Top DCCC brass: Uh, that Trump effect hasn't shown up yet

Forget talk of coattails — Democrats chortle with glee over the boat-anchor impact that Donald Trump will have on down-ballot races. It’s coming, the chair and the executive director of the Democratic Congressional Campaign Committee insist, and it will flip the House out of Republican control. Just wait — it’s coming any day now.

Except there’s no indication it’s coming at all, US News editor Robert Schlesinger writes. In fact, nothing much has changed over the last three months in House races:

Donald Trump will prove a boon to House Democrats, top campaign officials said Monday morning, though they conceded that a Trump drag has yet to exhibit itself because the election’s dynamics have been slow to solidify.

“This election is breaking late,” said Kelly Ward, executive director of the Democratic Congressional Campaign Committee. “The dynamic of what is happening at the top of the ticket is taking a while to solidify,” leaving the House as a lagging indicator. Nevertheless, added New Mexico Rep. Ben Ray Lujan, who chairs the committee, “Whether people try to run away from Donald Trump now or not, the damage has been done.”

While a Trump effect on the House has been much discussed (see here, here, here andhere, for example) it has yet to exhibit itself in terms of the shape of the House battlegrounds: A perusal back through The Cook Political Report’s ratings of House races, for example, shows a surprisingly stable battle for the House. The most recent chart, issued last week, rated 45 GOP-held seats as competitive (with three in the “likely Democratic” column, two more in “lean Democratic,” 15 toss-ups, 13 in “lean Republican” and another dozen in “likely Republican”); one month ago there were 44 competitive Republican seats, divided roughly the same way; the number was 43 the month before that. Democrats have 13 competitive seats, according to the latest Cook tally, and need to net 30 seats to regain the majority in the House.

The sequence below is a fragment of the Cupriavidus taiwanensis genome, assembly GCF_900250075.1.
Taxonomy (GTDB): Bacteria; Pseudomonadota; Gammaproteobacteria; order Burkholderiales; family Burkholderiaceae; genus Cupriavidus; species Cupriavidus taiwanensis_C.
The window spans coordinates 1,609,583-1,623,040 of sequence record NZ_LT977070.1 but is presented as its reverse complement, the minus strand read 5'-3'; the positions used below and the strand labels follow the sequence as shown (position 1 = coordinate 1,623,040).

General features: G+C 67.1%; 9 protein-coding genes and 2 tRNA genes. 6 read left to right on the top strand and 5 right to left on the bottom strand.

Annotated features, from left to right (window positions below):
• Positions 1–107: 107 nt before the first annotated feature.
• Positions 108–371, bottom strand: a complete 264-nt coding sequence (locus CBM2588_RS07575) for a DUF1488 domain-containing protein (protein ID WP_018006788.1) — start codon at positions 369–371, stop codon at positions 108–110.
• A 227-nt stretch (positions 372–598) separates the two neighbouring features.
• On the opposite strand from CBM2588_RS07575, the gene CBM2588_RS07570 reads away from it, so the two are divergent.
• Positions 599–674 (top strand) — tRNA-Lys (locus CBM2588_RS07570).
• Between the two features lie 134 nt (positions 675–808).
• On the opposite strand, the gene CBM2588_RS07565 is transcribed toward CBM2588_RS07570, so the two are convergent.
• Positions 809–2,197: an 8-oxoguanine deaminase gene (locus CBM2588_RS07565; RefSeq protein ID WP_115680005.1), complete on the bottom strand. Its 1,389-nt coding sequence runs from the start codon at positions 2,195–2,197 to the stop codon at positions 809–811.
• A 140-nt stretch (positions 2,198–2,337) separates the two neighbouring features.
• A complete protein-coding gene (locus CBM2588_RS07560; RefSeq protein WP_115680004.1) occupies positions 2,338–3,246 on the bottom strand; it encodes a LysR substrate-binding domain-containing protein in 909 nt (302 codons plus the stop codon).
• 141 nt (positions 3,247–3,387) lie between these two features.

If the damage has been done, as Rep. Lujan says, then it doesn’t amount to much at all. It’s not breaking late; it isn’t breaking at all. To some extent the DCCC exists to produce hype even where it’s not warranted, and … this seems to be one of those instances.

This lines up with polling seen in Senate and gubernatorial races. Trump’s negatives and lack of gain from Mitt Romney’s polling levels in 2012 hasn’t shown any impact on other Republicans. In Pennsylvania, Pat Toomey still holds a substantial lead over Democratic challengers despite Trump’s lack of significant traction. In Utah, a poll taken a week ago shows Trump not even reaching 30% in a three-way race for the presidency in this deep-red state and only 36% in a two-way battle against Hillary Clinton. Governor Gary Herbert scores 56% from the same sample in his re-election bid, however. In fact, another poll in Utah shows much the same kind of race.

What does this mean? Voters seem adept at distinguishing between Trump and other Republicans, at least at this stage of the race. That might inoculate the GOP if polling turns sour on Trump, but might mean that other Republicans will not get the benefit of Trump’s promised redrawing of the map if it arrives — and for which there is just as much evidence as the DCCC’s promised “Trump Effect” boost for their candidates. It’s worth watching, but with Trump and Clinton having almost total name recognition, it seems unlikely that either one will have a different impact down ballot than what we already see.